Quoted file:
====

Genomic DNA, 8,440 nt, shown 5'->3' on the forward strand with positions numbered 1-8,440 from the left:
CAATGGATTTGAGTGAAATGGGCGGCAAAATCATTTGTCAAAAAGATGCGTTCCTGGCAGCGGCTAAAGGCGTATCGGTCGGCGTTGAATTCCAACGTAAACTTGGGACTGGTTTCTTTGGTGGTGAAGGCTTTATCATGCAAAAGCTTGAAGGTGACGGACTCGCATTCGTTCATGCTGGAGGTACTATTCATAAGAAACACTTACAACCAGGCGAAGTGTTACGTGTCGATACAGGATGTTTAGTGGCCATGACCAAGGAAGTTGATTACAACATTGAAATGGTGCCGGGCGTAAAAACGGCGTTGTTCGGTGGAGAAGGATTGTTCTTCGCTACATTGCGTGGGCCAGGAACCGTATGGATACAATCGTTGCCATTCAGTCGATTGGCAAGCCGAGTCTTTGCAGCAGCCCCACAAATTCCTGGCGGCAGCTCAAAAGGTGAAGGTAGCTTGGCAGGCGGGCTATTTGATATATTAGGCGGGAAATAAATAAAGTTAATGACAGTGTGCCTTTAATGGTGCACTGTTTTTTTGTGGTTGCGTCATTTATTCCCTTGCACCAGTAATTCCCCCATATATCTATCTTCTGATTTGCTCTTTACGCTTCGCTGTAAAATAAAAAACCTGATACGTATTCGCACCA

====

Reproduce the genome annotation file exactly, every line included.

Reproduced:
Genomic DNA, 8,440 nt, shown 5'->3' on the forward strand with positions numbered 1-8,440 from the left:
CAATGGATTTGAGTGAAATGGGCGGCAAAATCATTTGTCAAAAAGATGCGTTCCTGGCAGCGGCTAAAGGCGTATCGGTCGGCGTTGAATTCCAACGTAAACTTGGGACTGGTTTCTTTGGTGGTGAAGGCTTTATCATGCAAAAGCTTGAAGGTGACGGACTCGCATTCGTTCATGCTGGAGGTACTATTCATAAGAAACACTTACAACCAGGCGAAGTGTTACGTGTCGATACAGGATGTTTAGTGGCCATGACCAAGGAAGTTGATTACAACATTGAAATGGTGCCGGGCGTAAAAACGGCGTTGTTCGGTGGAGAAGGATTGTTCTTCGCTACATTGCGTGGGCCAGGAACCGTATGGATACAATCGTTGCCATTCAGTCGATTGGCAAGCCGAGTCTTTGCAGCAGCCCCACAAATTCCTGGCGGCAGCTCAAAAGGTGAAGGTAGCTTGGCAGGCGGGCTATTTGATATATTAGGCGGGAAATAAATAAAGTTAATGACAGTGTGCCTTTAATGGTGCACTGTTTTTTTGTGGTTGCGTCATTTATTCCCTTGCACCAGTAATTCCCCCATATATCTATCTTCTGATTTGCTCTTTACGCTTCGCTGTAAAATAAAAAACCTGATACGTATTCGCACCA